Inside a kindergarten classroom with Augustana students

Memory loss…


I think our first order of business should be to celebrate the fact our teacher is back with us, and the classroom has returned back to its lovely state of Kindergarten Craziness, which is different than frightening chaos. It was a very reassuring to have our commander in chief back, and the kindergartners were on their best behavior. We could finally return to math!

We realized that some of the students may feel left out because they never get to work on the computer, so we switched our groups around, and the students defiantly enjoyed the changed. I started by working with Ashley, and noticed some very interesting problems. We were still working on the concept of one more, on the computer. I was trying to teach Ashley to use the number line or her fingers to figure out what one more was, and neither concept went well. When we used the number line, she didn’t understand what number to start with or how many to count over, even though it was only one over. So I had her try to use her fingers, but to my dismay, she was unable to hold up the correct amount of fingers. She doesn’t correlate her numbers to her fingers. I asked her to show me 5, and she held up one finger. So that did not work well. I tried to get her to understand that you can count up to five on each hand, but she didn’t understand, and whenever I asked her to show me a number on her fingers, she would just hold up a full hand, no matter what number.  This was disappointing and I’m beginning to feel that the concept of more may be my downfall.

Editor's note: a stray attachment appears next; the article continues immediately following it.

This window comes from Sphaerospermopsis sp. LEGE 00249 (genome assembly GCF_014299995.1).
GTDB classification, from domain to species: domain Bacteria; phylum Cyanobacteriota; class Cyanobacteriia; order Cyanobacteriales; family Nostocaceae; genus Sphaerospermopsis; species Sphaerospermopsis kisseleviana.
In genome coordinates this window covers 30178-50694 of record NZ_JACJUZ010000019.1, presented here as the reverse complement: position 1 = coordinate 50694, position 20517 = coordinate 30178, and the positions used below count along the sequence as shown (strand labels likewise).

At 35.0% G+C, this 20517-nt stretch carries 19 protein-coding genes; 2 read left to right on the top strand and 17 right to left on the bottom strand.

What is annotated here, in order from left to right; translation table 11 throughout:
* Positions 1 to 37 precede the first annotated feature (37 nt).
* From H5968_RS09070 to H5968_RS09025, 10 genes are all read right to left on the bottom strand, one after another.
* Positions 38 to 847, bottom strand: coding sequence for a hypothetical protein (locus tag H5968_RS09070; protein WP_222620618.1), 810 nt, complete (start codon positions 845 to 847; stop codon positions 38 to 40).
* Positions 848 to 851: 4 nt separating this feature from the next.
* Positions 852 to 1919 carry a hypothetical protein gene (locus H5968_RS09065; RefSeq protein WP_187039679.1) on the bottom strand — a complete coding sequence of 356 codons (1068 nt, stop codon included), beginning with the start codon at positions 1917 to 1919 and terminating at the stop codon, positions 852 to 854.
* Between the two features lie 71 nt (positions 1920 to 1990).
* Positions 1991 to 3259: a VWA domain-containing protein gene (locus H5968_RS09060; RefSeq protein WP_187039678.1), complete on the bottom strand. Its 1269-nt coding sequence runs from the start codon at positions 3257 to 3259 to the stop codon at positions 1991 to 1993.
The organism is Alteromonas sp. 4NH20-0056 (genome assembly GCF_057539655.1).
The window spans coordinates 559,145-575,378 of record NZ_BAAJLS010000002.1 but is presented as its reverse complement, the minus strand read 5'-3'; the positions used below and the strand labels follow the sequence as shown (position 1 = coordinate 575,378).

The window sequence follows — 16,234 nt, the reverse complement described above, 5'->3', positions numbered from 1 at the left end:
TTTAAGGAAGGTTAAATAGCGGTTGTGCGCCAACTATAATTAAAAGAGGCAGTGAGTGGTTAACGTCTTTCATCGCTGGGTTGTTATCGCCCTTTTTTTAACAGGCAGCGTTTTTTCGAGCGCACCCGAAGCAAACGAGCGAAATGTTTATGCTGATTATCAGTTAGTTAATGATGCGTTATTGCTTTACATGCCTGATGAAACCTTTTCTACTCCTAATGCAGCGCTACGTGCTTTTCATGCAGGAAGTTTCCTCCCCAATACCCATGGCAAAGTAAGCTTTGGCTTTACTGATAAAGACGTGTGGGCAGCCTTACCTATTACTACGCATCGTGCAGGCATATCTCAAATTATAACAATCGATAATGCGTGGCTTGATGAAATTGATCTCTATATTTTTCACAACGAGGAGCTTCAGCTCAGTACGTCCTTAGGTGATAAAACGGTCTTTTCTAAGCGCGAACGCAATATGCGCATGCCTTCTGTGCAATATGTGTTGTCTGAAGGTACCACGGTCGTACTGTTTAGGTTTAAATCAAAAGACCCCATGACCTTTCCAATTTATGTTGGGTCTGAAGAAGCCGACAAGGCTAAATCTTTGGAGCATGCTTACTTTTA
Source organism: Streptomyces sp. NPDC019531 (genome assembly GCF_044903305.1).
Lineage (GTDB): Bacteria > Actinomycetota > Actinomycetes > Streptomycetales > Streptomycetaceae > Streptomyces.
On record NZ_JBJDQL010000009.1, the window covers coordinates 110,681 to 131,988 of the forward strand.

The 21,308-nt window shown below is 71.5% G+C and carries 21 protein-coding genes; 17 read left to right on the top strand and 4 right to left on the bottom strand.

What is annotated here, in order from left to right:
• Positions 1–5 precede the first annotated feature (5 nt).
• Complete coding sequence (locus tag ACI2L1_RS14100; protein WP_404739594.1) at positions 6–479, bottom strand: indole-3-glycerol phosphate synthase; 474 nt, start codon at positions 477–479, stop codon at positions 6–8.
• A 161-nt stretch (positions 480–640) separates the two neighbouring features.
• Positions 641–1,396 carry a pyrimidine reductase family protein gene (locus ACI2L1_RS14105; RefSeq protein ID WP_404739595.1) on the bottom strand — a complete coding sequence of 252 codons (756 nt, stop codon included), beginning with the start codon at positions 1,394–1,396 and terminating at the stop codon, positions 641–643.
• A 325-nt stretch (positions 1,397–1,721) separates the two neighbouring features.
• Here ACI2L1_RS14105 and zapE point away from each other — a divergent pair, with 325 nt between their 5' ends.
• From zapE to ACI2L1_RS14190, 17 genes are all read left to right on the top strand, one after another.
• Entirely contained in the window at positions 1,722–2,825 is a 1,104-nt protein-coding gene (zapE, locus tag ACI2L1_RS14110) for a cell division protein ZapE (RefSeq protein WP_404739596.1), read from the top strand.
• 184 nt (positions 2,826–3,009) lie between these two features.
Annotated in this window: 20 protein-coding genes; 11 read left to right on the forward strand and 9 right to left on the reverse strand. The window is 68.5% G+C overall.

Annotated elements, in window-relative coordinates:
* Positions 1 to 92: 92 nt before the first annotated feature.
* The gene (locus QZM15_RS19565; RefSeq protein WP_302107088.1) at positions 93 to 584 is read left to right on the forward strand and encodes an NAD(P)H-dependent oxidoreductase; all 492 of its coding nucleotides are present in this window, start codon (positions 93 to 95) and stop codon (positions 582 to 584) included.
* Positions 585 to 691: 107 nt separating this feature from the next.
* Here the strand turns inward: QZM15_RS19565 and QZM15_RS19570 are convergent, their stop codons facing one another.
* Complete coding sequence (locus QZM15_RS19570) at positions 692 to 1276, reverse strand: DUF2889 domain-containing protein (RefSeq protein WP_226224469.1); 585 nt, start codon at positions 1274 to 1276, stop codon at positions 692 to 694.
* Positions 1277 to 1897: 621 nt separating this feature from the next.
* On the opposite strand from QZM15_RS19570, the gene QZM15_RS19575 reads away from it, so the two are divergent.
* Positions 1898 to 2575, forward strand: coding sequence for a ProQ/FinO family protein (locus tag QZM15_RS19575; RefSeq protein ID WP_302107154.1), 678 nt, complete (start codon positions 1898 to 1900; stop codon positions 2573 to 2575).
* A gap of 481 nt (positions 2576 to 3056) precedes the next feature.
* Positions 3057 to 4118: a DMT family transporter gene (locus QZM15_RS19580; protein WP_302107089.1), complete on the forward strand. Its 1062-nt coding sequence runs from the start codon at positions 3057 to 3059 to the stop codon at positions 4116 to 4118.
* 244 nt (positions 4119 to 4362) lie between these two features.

My next group was two very different little girls, Jessica and Kate. Kate likes to be in charge and prove that she knows everything, while Jessica is more likely to sit back and let Kate take control. Kate is quite difficult to work with, as she interrupts and corrects the other group member constantly. She enjoys speaking out of turn, but if you gently remind her that it’s not her turn, she will calm down. She just needs constant reminders. We worked on different ways to make ten, and they had forgotten everything we had discussed so I just treated it as if it was the first lesson.  They didn’t seem to be engaged by the computer so I tried a different game, which had the same results. I had pulled them from arts and crafts so they may have wanted to get back to that.  They were able to remember some of the combinations; however, as Kate wanted to prove she knew it. After I realized they wanted to be back at their seats, I sent them back.

It amazes me how quickly information seems to fall out of their heads! I think having the routine disrupted and missing math for a couple days, may have really hurt how well they remembered everything. Mess with their routine and you mess with their learning. I will always remember that when I have to leave plans for a sub.

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